ATLANTIC CITY — The city has some new allies in the battle against drug-overdose deaths.
The local branch of the Peacekeepers, a volunteer anti-violence group, now has five members trained to administer an antidote that can rescue people from overdoses of heroin and other opioids. The Peacekeepers group introduced those trained volunteers Saturday at a meeting in the Stanley Holmes Village community room.
Police and other emergency responders in New Jersey have been using Narcan, or nalaxone, since early 2014 to reverse overdoses in response to a growing epidemic of use and abuse of opioids. Steve Young, one of the leaders of the local Peacekeepers, said the members were trained in January on administering Narcan properly.
They now carry a supply with them on their community patrols, Young said, adding the members also have received training in conflict-resolution, first aid and other skills useful on the streets. The Narcan-trained members all carry certification cards identifying them.
All members of the group wear highly visible orange sweatshirts or T-shirts carrying the Peacekeepers’ motto: “I am present for peace.” Young, the leader, said the group has about 30 active members.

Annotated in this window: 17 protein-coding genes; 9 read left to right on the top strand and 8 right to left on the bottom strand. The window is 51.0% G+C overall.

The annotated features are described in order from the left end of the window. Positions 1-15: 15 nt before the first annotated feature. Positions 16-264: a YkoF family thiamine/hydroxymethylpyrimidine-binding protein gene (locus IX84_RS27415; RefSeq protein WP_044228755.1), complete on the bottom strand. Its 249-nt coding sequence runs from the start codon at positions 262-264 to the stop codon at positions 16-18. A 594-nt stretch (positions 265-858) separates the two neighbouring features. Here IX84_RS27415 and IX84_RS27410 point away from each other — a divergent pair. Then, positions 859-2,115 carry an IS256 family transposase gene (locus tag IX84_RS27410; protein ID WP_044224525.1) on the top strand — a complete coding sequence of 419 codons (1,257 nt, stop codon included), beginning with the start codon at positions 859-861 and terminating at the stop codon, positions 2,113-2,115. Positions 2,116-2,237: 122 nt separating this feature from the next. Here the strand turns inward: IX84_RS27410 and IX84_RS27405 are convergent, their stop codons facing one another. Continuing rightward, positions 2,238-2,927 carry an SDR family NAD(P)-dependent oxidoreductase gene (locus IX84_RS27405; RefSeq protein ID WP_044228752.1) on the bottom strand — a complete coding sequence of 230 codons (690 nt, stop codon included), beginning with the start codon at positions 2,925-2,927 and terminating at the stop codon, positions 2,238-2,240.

The local Peacekeepers chapter opened in 2011 and is one of more than 20 around the U.S. and as far away as London. The umbrella Peacekeepers group traces its roots 13 years to Columbus, Ohio.
The founder, Capt. Dennis Muhammad, who came to Atlantic City on Saturday, said the local branch’s new capability will become a model for the group.
“This is our first chapter that’s beginning Narcan,” he said. “This is going to be the flagship chapter.”
State officials reported recently that New Jersey had 1,587 drug-related deaths in 2015, with many of them involving heroin overdoses.
Police said six people overdosed within six hours one January night, apparently because of a powerful batch of heroin. Four of the victims were revived with Narcan, but two died, a spokesman said.